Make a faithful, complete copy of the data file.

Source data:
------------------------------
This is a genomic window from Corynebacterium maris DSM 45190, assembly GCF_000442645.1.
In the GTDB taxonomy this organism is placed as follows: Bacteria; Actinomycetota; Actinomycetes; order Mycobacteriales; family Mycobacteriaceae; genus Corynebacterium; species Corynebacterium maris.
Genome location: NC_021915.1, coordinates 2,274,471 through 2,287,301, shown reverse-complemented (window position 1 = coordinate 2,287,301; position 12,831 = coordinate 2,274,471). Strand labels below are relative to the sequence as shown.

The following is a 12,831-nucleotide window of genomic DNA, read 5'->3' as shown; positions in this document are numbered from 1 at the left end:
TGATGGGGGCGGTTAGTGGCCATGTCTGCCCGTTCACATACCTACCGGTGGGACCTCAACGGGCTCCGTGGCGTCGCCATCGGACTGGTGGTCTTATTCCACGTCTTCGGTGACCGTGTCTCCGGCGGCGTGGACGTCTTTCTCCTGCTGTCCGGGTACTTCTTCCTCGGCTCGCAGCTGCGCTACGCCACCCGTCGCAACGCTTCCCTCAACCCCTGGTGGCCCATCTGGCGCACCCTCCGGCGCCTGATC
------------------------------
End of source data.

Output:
This is a genomic window from Corynebacterium maris DSM 45190, assembly GCF_000442645.1.
In the GTDB taxonomy this organism is placed as follows: Bacteria; Actinomycetota; Actinomycetes; order Mycobacteriales; family Mycobacteriaceae; genus Corynebacterium; species Corynebacterium maris.
Genome location: NC_021915.1, coordinates 2,274,471 through 2,287,301, shown reverse-complemented (window position 1 = coordinate 2,287,301; position 12,831 = coordinate 2,274,471). Strand labels below are relative to the sequence as shown.

The following is a 12,831-nucleotide window of genomic DNA, read 5'->3' as shown; positions in this document are numbered from 1 at the left end:
TGATGGGGGCGGTTAGTGGCCATGTCTGCCCGTTCACATACCTACCGGTGGGACCTCAACGGGCTCCGTGGCGTCGCCATCGGACTGGTGGTCTTATTCCACGTCTTCGGTGACCGTGTCTCCGGCGGCGTGGACGTCTTTCTCCTGCTGTCCGGGTACTTCTTCCTCGGCTCGCAGCTGCGCTACGCCACCCGTCGCAACGCTTCCCTCAACCCCTGGTGGCCCATCTGGCGCACCCTCCGGCGCCTGATC